North America’s Installed Wind Energy Capacity To Double By 2017

Posted by NAW Staff on October 19, 2011 No Comments
Categories : New & Noteworthy

Although the North American wind energy industry lags in key areas compared to Europe and Asia, total installed wind capacity in North America will more than double over the next six years, increasing from approximately 53 GW this year to almost 126 MW by 2017, according to a new report from Pike Research.

The firm forecasts that approximately $820 billion will be invested globally in onshore and offshore wind turbines between 2011 and 2017. North America's share of this total is expected to be $145 billion. The U.S. produces more electricity from wind energy than any other country – enough to power 10 million homes – but this still represents only 2.3% of total power generation in the country.

One of the key factors for renewed growth in the wind power industry is the development of offshore resources. Lacking a coordinated policy framework that would provide government support and investment certainty for transmission, developers and manufacturers in the U.S. and Canada are looking for ways to bring even larger economies of scale to the wind power market. Large, untapped offshore wind resources offer a primary path forward, the firm says.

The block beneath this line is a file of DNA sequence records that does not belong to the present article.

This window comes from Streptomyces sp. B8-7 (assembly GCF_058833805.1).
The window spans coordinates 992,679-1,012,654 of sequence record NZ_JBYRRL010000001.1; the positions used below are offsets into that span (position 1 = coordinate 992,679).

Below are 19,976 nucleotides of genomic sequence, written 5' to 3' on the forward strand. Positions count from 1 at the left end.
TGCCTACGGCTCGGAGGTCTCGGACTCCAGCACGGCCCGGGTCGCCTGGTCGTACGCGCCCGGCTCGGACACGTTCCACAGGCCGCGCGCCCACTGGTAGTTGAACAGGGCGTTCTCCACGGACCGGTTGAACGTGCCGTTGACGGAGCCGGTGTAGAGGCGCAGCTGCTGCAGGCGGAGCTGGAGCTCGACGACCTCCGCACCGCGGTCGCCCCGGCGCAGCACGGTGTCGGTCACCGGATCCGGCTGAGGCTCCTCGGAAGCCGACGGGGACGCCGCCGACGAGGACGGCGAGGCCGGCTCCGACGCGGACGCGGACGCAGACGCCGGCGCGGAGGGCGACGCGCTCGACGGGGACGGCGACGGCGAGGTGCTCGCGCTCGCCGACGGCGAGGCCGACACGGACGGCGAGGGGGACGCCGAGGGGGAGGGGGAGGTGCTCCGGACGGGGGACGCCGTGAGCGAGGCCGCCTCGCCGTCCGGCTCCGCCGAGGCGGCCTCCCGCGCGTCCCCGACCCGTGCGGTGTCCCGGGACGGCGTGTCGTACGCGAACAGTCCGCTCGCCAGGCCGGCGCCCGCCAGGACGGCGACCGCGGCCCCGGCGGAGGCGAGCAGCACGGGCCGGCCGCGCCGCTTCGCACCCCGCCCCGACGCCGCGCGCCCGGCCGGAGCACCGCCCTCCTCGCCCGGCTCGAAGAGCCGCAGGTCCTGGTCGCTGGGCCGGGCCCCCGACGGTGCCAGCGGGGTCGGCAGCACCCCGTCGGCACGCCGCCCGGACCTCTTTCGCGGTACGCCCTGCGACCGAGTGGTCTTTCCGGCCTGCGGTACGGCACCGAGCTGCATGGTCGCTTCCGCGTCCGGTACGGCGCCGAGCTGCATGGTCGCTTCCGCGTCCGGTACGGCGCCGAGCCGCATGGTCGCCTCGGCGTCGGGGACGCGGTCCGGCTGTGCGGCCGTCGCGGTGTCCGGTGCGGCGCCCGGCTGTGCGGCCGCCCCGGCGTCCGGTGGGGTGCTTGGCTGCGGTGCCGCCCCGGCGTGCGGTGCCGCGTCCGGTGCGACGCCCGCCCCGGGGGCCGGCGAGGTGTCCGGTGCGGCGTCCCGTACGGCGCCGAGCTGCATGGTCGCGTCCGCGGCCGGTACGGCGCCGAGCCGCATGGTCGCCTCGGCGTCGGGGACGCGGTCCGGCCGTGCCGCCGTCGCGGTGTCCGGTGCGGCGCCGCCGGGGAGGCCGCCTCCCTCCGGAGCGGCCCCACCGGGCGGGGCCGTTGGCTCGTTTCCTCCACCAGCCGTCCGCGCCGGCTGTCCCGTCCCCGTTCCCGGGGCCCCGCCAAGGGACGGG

"This will be another difficult year for wind power in North America, but we do see signs of recovery," says Pike Research senior analyst Peter Asmus. "Larger, more efficient turbines are generating greater amounts of wind power at lower costs, and both the U.S. and Canadian governments have shown strong commitment to the wind industry during this challenging economic time."

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